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Education Is Fundamental to Citizenship--And a Constitutional Right, New Lawsuit Alleges

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The U.S. Constitution contains an implicit guarantee of an education, argues a new federal lawsuit, and the failure of public schools to prioritize civics is depriving students of that right and preventing them from effectively exercising other key rights, like voting.

The lawsuit is the latest in a recent wave to attempt to locate a constitutional right to an education—a holy grail of sorts for education advocates. But it's a right that federal courts have been reluctant to recognize since, ruling more than 40 years ago, the U.S. Supreme Court said that the Constitution's 14th amendment equal-protection clause did not cover disparities in local school district funding. 

Filed in the U.S. District Court for Rhode Island on behalf of more than a dozen students there, A.C. v. Raimondo alleges that the state has violated students' rights under multiple sections of the U.S. Constitution by failing to provide an education "that prepares them adequately to vote, to exercise free speech, petition the government, actively engage in civic life and exercise all of their constitutional rights."

The lawsuit advances several new legal theories to make this case. And while it doesn't explicitly spell out just what would constitute adequate preparation for citizenship, it is clearly higher than the "minimally adequate" standard that has been used in a variety of state funding lawsuits.

"We have a much more robust definition of what basic education for citizenship is" compared to other education lawsuits filed in federal court, said Michael Rebell, the lead counsel on the case and an education law professor at Teachers College, Columbia University well known for his work on state level school-funding lawsuits. "And we're going to be as creative as possible."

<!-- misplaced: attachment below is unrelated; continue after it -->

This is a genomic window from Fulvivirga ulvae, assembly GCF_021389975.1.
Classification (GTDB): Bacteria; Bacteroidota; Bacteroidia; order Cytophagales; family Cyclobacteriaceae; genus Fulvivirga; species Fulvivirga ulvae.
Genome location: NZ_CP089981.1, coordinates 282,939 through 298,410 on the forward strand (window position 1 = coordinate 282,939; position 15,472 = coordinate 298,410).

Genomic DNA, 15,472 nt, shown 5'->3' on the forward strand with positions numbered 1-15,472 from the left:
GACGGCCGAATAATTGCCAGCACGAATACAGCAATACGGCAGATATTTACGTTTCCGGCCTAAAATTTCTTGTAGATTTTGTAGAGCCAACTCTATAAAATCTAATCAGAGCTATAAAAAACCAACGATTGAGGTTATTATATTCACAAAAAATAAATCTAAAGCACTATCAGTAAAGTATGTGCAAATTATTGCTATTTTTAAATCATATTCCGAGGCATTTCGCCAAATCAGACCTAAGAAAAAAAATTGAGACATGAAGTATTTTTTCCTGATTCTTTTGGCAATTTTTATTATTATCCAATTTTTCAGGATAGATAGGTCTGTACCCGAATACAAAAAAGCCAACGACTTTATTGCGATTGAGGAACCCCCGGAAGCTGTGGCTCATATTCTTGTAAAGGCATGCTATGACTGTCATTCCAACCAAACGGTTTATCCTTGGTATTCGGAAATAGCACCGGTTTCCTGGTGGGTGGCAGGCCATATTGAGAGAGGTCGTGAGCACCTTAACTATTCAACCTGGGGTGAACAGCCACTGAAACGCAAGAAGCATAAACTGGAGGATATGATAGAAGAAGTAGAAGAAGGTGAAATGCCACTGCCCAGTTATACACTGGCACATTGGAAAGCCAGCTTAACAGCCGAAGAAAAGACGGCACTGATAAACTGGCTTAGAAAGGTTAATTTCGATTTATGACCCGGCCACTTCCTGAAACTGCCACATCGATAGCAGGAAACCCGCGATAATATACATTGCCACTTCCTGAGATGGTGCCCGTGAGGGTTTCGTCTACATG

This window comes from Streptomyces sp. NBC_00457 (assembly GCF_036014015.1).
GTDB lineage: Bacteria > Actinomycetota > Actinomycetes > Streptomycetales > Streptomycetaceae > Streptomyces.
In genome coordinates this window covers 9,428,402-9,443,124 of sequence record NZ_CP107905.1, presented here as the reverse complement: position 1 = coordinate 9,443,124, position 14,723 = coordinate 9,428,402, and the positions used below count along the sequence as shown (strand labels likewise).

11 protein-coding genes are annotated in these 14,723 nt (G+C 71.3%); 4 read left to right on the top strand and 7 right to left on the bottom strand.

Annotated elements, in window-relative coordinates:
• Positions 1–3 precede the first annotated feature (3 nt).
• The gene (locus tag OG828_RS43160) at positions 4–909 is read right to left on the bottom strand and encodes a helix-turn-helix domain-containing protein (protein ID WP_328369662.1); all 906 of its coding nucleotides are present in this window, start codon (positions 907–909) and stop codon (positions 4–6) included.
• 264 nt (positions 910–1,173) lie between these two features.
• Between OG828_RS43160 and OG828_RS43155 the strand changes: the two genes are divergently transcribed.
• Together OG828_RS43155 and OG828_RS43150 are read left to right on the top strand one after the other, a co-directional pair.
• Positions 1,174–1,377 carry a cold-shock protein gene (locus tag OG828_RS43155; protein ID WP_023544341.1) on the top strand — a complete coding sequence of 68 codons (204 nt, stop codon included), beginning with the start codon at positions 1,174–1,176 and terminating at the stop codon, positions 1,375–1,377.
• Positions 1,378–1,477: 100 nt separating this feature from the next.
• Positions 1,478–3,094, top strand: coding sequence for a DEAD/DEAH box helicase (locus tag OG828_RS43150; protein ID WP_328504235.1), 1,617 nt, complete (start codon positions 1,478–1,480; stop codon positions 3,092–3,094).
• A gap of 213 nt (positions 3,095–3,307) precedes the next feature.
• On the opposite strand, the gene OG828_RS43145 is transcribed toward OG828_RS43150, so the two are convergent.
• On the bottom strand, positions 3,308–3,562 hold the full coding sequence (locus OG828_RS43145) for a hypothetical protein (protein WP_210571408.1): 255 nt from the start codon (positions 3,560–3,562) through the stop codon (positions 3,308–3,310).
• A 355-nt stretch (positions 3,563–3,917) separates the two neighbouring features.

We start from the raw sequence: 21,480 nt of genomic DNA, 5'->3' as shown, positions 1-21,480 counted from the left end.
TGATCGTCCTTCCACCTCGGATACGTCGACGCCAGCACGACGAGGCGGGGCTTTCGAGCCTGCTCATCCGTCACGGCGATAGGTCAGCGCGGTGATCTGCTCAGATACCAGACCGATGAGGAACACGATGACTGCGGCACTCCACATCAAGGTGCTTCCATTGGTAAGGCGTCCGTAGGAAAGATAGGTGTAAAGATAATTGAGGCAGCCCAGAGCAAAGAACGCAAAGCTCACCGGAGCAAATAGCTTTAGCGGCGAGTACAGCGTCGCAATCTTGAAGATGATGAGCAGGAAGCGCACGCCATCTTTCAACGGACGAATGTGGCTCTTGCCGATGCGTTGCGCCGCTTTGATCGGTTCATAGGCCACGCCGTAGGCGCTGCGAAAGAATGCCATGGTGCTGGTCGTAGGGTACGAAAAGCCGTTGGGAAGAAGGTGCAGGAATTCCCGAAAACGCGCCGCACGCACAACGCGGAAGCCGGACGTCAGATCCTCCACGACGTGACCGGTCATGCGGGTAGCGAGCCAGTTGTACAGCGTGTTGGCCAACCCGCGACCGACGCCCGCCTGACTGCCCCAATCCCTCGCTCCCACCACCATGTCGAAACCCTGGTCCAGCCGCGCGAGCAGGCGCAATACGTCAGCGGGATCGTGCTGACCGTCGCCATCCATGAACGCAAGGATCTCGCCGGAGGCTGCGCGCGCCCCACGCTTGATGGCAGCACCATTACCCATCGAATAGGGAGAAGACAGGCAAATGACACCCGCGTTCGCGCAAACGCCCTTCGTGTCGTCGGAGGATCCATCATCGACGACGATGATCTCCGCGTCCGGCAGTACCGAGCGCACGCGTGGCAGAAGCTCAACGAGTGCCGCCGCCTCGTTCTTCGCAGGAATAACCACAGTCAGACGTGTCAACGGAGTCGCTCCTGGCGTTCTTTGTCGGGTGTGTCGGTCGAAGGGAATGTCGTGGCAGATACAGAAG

Multiple Previous Attempts Nixed

Historically, the biggest stumbling block to this kind of litigation has been the precedent set in 1973's San Antonio Independent School District v. Rodriguez. In that case, the U.S. Supreme Court ruled 5-4 that that the Constitution did not contain an educational guarantee under the 14th Amendment's equal protection clause.

As a result, education funding lawsuits pivoted to states for the next 40 years, because nearly all enshrine a right to education in their own constitutions. Many of those lawsuits have been successful, and others less so.

But the tantalizing notion of having federal courts affirm an implied right to education in the U.S. Constitution has emerged again, not only because of its symbolism but also because it could force sweeping changes in many states. In recent years, high-powered education lawyers have been testing out a series of different approaches, in a variety of federal courts. 

They argue that the much-cited Rodriguez case also opened the door to—but didn't address—the question of whether the Constitution might guarantee some level of minimum education to become a productive citizen. In the intervening 40 years, the U.S. Supreme Court has never ruled on that question; the new spate of lawsuits have sought to force an answer.

In a 2016, a legal team argued that the failure of Michigan to give Detroit students access to literacy instruction deprived them of their constitutional right to equal protection. A separate case seeking more school choice options in Connecticut, also filed in 2016, argued that students in poor-performing Connecticut schools were similarly deprived of equal protection under the 14th amendment. Both cases were nixed by federal district court judges.

The new lawsuit is broader in its aims and moves forward on several new prongs. For one, it explicitly ties the lack of civics education in Rhode Island to young people's inability to exercise a host of constitutional rights

Links to Other Constitutional Rights 

Not only does the lack of education fall afoul of equal protection—the argument the prior lawsuits have centered on—but it also contravenes the 6th and 7th amendments, which establish protections for a jury trial. In effect, the lawsuit says, citizens cannot effectively serve on a jury or be tried before one if they are not guaranteed an education capable of preparing them for that crucial duty.